In a damp, darkened shoreside laboratory near the Yucatán hamlet of Sisal, Carlos Rosas Vázquez lifts one of the scores of small conch shells littering a black plastic tank. He coaxes its wary occupant out onto his hand. A mouse-size octopus with tentacles like knotted threads, ghostly pale save for big, black eyes, wriggles across his palm and twines around his fingers. Even Rosas, a biologist at the National Autonomous University of Mexico who’s worked for years to turn creatures like this into a profitable commodity, delights in its prehensile grace. “Maravilloso!” he murmurs.
Around the world, octopuses have long been objects of desire and wonder. Now they’re becoming an ethical flashpoint, as researchers like Rosas puzzle out ways to make commercial octopus farming feasible and, they claim, relieve growing pressure on wild populations. Not good, a new contingent of critics contends: Octopus aquaculture will further deplete marine ecosystems and needlessly torment these most sensitive and intelligent of invertebrates.
Long staples of Mediterranean and East Asian cuisines, octopus (pulpo in Spanish, tako in Japanese) is now a global delicacy, buoyed by the popularity of sushi, tapas, poke, and desire for high-quality protein. Demand and prices have surged in recent years, even as catches have fallen in traditional octopus meccas such as Spain and Japan and as warming, acidifying seas threaten further declines.
At a glance, therefore, these tasty tentacle bearers seem ripe for aquaculture. For many people, however, they mean much more than tasty tidbits. “People have this weird love affair with octopuses,” says biologist Rich Ross at the California Academy of Science, in San Francisco. “I know those who would never eat them but have no qualms about eating pigs, and there’s abundant evidence that pigs are highly intelligent.”
Pigs, however, aren’t as graceful, mysterious, and charismatic as octopuses. Big brains, complex behavior, and precocious curiosity have made these improbable mollusks mediagenic poster creatures for animal rights and welfare—and the subject of an emerging battle over the ethics and potential environmental impacts of raising them for food. (Also read about the growing trend for pet octopuses.)
That debate caught fire last year when Jennifer Jacquet, a professor of environmental studies at New York University, and several co-authors posted an essay, “The Case Against Aquaculture,” that quickly went viral. It argues that the grim “ethical and environmental consequences” of industrial meat production “should lead us to ask whether we want to repeat mistakes already made with terrestrial animals with aquatic animals, especially octopus.”
Most wild octopus fisheries are still more artisanal than industrial, using small boats and traditional techniques. Thousands of fishermen in Mexico’s Yucatán and Campeche states lure their prey by dangling crabs from long bamboo poles. But the global catch—420,000 metric tons a year, the FAO reports—goes largely to affluent consumers in South Korea, Japan, Spain, Italy, Portugal, and, lately, the United States. Pulpo a la gallega may be the national dish of Spain’s Galicia region, but Galicia imports 20 times as much octopus as it catches.
“Today, I go to the sea and I get 10 or 20 kilograms of octopus,” one fisherman in nearby Portugal told a newspaper, “when in other years it was more than a hundred kilos [220 pounds].” He and his comrades urged a temporary fishery closure to help stocks recover.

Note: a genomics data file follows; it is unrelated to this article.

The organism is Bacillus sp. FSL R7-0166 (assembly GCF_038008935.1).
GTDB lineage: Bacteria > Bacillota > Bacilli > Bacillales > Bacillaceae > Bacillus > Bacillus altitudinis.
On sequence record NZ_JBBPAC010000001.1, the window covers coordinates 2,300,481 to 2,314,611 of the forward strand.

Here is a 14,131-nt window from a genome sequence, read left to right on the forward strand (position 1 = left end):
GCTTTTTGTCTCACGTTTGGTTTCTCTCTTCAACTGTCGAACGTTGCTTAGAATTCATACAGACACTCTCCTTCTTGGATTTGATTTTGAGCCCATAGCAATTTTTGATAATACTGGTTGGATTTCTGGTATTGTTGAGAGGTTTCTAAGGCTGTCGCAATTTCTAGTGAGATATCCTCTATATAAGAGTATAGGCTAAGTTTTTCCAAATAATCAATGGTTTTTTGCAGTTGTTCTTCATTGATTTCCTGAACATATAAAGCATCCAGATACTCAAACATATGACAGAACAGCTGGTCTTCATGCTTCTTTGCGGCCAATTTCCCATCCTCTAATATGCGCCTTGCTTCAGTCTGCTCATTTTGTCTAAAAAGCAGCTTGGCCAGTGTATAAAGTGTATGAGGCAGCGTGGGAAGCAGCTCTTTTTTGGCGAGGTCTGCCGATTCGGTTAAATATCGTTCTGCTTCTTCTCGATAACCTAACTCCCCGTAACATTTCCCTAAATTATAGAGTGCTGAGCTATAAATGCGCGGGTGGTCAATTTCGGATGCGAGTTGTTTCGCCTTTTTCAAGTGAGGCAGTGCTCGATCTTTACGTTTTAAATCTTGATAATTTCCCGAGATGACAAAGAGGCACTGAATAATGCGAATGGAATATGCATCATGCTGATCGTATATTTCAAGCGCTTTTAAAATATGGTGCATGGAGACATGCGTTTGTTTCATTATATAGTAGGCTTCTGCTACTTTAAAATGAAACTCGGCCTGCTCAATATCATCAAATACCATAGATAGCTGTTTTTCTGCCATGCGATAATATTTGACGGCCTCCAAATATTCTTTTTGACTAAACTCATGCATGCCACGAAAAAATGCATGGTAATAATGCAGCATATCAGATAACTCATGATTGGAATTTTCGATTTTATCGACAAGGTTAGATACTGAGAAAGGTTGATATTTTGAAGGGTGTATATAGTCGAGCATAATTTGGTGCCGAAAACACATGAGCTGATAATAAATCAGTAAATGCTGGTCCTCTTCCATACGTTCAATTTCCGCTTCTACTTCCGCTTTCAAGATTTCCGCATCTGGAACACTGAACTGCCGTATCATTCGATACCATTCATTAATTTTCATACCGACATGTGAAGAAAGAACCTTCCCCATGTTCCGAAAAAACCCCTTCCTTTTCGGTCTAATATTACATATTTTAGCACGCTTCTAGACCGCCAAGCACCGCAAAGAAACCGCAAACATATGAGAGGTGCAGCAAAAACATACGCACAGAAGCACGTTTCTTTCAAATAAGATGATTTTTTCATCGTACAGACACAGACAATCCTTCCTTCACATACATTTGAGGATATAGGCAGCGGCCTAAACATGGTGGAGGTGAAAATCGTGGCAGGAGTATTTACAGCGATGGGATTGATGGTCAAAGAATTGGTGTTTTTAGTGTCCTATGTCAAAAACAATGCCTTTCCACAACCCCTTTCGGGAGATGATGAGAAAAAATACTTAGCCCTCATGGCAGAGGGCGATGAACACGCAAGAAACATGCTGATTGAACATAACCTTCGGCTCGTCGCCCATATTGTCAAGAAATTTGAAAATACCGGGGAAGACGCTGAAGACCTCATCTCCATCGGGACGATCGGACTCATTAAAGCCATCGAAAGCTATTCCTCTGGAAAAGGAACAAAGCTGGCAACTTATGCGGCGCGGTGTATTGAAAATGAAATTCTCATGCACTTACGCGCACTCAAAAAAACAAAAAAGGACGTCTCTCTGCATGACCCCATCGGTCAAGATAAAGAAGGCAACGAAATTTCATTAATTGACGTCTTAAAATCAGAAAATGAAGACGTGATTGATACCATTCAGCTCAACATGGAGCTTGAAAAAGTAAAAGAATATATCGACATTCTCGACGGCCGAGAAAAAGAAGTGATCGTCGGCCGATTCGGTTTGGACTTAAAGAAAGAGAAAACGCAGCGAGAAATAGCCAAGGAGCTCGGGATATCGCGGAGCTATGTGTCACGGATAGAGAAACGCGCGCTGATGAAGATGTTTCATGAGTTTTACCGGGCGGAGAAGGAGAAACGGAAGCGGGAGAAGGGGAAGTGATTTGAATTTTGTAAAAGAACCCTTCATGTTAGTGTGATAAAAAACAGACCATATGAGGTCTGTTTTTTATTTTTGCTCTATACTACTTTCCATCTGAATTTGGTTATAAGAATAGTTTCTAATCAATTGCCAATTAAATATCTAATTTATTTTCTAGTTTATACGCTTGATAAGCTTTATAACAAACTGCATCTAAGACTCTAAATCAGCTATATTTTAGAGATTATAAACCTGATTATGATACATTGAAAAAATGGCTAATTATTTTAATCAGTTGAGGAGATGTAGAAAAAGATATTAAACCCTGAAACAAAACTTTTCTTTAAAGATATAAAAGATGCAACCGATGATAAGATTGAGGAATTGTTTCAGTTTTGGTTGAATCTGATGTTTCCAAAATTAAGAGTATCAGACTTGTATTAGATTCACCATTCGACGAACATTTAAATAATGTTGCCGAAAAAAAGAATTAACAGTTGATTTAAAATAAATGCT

“I hardly go out to fish anymore,” Yucatán fisherman Antonio Cob Reyes told me. “The sea is getting crowded—more fishermen, less octopus.” Morocco and Mauritania, two main producers, have limited catches to protect stocks.
Aquaculture advocates say that farming octopuses is the only way to ensure sustainability while satisfying demand. Some aspects of the octopus life cycle make them attractive aquaculture candidates. Like salmon, they’re short-lived and fast-growing; most common species live one to two years, a few jumbo varieties three to five. They can add 5 percent of body weight in a day. But that life cycle presents one big hurdle: sustaining delicate planktonic octopus hatchlings, called paralarvae, until they can begin this rocketing growth.
The baby octopus conundrum
In 2015, an Australian firm reported remarkable success at battery-farming the common Sydney octopus. But it failed at raising paralarvae and reverted to ranching—growing wild-caught octopuses to market size in aquatic pens, a system also used in Spain.
The only octoculture effort in the U.S., Kanaloa Octopus Farms, on Hawaii’s Big Island, has hit the same “bottleneck,” as founder Jake Conroy calls it. Kanaloa is now working on growing zooplankton to make a feed that will sustain the paralarvae. It pays the bills by charging visitors to see, touch, and feed the grown animals. Conroy, a biologist who turned to aquaculture to escape the research-funding rat race, admits that such close encounters don’t encourage more consumption. “Nine times out of ten we wind up convincing people not to eat octopus,” he says. “We’re fine with that.”
In 2017 the Japanese fishing giant Nisui announced that it had “closed the life cycle”—raising successive cultured generations, which frees aquaculture from dependence on wild captures—and anticipated commercial production in 2020. Contacted in January, Nisui would say only, “Unfortunately we are still in research and development stage.”
Today, the multinational, Galicia-based fishing and seafood firm Grupo Nueva Pescanova, building on work by the Spanish Oceanographic Institute, is doing what may be the most advanced octoculture research, though it doesn’t anticipate commercial production until 2023. Ricardo Tur Estrada, Pescanova’s research chief and a